Water and Environmental Affairs Minister Edna Molewa has called on all South Africans to step up efforts to protect biodiversity, which supports a massive proportion of the country’s livelihood.
“Our vast wealth of biodiversity - our variety of life from genes, species and ecosystems, offers us a suite of natural solutions in the face of unemployment, rising poverty and climate change,” Molewa said onrecently.
Speaking at the launch of the National Biodiversity Assessment 2011 report, during International Day for Biodiversity celebrations at iSimangaliso Wetland Park, Molewa said biodiversity was the basis for human and socio-economic development. She warned that failure to protect it was self-defeating, and the biggest losers in the end would be the rural poor.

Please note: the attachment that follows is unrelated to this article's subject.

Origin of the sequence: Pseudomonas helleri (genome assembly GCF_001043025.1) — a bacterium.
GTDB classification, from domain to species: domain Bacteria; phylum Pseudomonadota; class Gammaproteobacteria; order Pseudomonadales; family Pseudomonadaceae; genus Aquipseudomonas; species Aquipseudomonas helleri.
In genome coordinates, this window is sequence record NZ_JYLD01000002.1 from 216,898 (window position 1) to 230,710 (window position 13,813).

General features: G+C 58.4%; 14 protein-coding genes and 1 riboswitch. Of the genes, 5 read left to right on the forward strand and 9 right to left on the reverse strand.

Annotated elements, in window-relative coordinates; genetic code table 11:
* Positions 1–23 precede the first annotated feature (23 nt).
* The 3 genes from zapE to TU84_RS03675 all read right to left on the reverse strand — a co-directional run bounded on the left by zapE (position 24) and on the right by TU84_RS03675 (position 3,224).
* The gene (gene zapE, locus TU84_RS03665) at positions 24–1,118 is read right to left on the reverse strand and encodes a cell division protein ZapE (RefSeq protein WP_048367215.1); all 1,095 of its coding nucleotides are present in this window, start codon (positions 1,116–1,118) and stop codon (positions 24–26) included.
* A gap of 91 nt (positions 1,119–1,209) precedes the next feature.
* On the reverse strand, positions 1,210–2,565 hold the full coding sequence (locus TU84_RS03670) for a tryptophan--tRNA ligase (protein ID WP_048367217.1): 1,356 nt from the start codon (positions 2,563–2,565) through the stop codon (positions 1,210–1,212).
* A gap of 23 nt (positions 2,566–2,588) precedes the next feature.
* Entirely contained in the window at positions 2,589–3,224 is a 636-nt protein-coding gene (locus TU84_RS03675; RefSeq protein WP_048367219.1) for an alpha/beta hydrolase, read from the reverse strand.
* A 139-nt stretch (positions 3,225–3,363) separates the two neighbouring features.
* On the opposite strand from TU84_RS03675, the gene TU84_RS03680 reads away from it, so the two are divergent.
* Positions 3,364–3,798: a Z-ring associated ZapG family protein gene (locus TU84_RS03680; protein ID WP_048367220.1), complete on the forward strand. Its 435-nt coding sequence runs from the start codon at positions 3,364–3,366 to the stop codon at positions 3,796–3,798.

“This is because many of our communities are directly dependent on biodiversity and ecosystems services. Ecosystems supply food and fuel, clean our air and water, and help regulate our climate... In short, they provide a wide range of ... ecosystem services upon which our well-being and livelihoods as humanity depends.
“The benefits of biodiversity, or the natural capital as it is known, are estimated at R73 billion, contributing to 7% of South Africa’s GDP per annum. This is our competitive edge in growing our economy and addressing climate change adaptation.”
The 2011 report is a comprehensive technical assessment of South Africa’s biodiversity and ecosystems across terrestrial, freshwater, estuarine and marine environments.
The assessment focuses on spatial biodiversity information including species and ecosystems. It processes key aspects of South Africa’s biodiversity science and makes the information available in a useful context to policymakers, decision-makers and practitioners in a range of sectors.